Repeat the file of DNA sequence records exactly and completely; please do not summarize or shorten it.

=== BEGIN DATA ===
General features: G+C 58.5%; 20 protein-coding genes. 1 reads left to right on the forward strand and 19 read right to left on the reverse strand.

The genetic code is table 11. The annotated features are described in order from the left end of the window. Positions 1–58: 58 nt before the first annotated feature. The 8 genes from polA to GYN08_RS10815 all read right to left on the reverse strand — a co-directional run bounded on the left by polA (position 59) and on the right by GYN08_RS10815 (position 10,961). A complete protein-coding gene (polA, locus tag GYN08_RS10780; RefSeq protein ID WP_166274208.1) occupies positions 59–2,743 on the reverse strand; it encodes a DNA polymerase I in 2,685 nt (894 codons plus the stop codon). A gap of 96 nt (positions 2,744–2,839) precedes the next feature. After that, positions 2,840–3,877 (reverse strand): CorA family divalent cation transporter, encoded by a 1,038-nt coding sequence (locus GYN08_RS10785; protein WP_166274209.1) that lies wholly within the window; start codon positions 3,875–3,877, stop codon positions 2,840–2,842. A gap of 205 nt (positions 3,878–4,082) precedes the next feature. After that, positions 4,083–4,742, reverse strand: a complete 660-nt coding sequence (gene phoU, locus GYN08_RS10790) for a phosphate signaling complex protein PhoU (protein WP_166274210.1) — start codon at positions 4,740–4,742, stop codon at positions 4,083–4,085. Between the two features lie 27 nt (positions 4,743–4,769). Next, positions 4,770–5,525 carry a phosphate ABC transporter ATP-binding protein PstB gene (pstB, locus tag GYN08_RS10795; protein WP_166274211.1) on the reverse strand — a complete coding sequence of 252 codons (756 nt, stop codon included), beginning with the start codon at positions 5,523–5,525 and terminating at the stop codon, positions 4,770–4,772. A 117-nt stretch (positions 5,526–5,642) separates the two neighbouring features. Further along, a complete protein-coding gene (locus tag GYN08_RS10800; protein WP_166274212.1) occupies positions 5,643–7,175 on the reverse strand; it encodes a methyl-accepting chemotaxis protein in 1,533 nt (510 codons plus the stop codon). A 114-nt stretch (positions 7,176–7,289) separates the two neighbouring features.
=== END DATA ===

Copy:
General features: G+C 58.5%; 20 protein-coding genes. 1 reads left to right on the forward strand and 19 read right to left on the reverse strand.

The genetic code is table 11. The annotated features are described in order from the left end of the window. Positions 1–58: 58 nt before the first annotated feature. The 8 genes from polA to GYN08_RS10815 all read right to left on the reverse strand — a co-directional run bounded on the left by polA (position 59) and on the right by GYN08_RS10815 (position 10,961). A complete protein-coding gene (polA, locus tag GYN08_RS10780; RefSeq protein ID WP_166274208.1) occupies positions 59–2,743 on the reverse strand; it encodes a DNA polymerase I in 2,685 nt (894 codons plus the stop codon). A gap of 96 nt (positions 2,744–2,839) precedes the next feature. After that, positions 2,840–3,877 (reverse strand): CorA family divalent cation transporter, encoded by a 1,038-nt coding sequence (locus GYN08_RS10785; protein WP_166274209.1) that lies wholly within the window; start codon positions 3,875–3,877, stop codon positions 2,840–2,842. A gap of 205 nt (positions 3,878–4,082) precedes the next feature. After that, positions 4,083–4,742, reverse strand: a complete 660-nt coding sequence (gene phoU, locus GYN08_RS10790) for a phosphate signaling complex protein PhoU (protein WP_166274210.1) — start codon at positions 4,740–4,742, stop codon at positions 4,083–4,085. Between the two features lie 27 nt (positions 4,743–4,769). Next, positions 4,770–5,525 carry a phosphate ABC transporter ATP-binding protein PstB gene (pstB, locus tag GYN08_RS10795; protein WP_166274211.1) on the reverse strand — a complete coding sequence of 252 codons (756 nt, stop codon included), beginning with the start codon at positions 5,523–5,525 and terminating at the stop codon, positions 4,770–4,772. A 117-nt stretch (positions 5,526–5,642) separates the two neighbouring features. Further along, a complete protein-coding gene (locus tag GYN08_RS10800; protein WP_166274212.1) occupies positions 5,643–7,175 on the reverse strand; it encodes a methyl-accepting chemotaxis protein in 1,533 nt (510 codons plus the stop codon). A 114-nt stretch (positions 7,176–7,289) separates the two neighbouring features.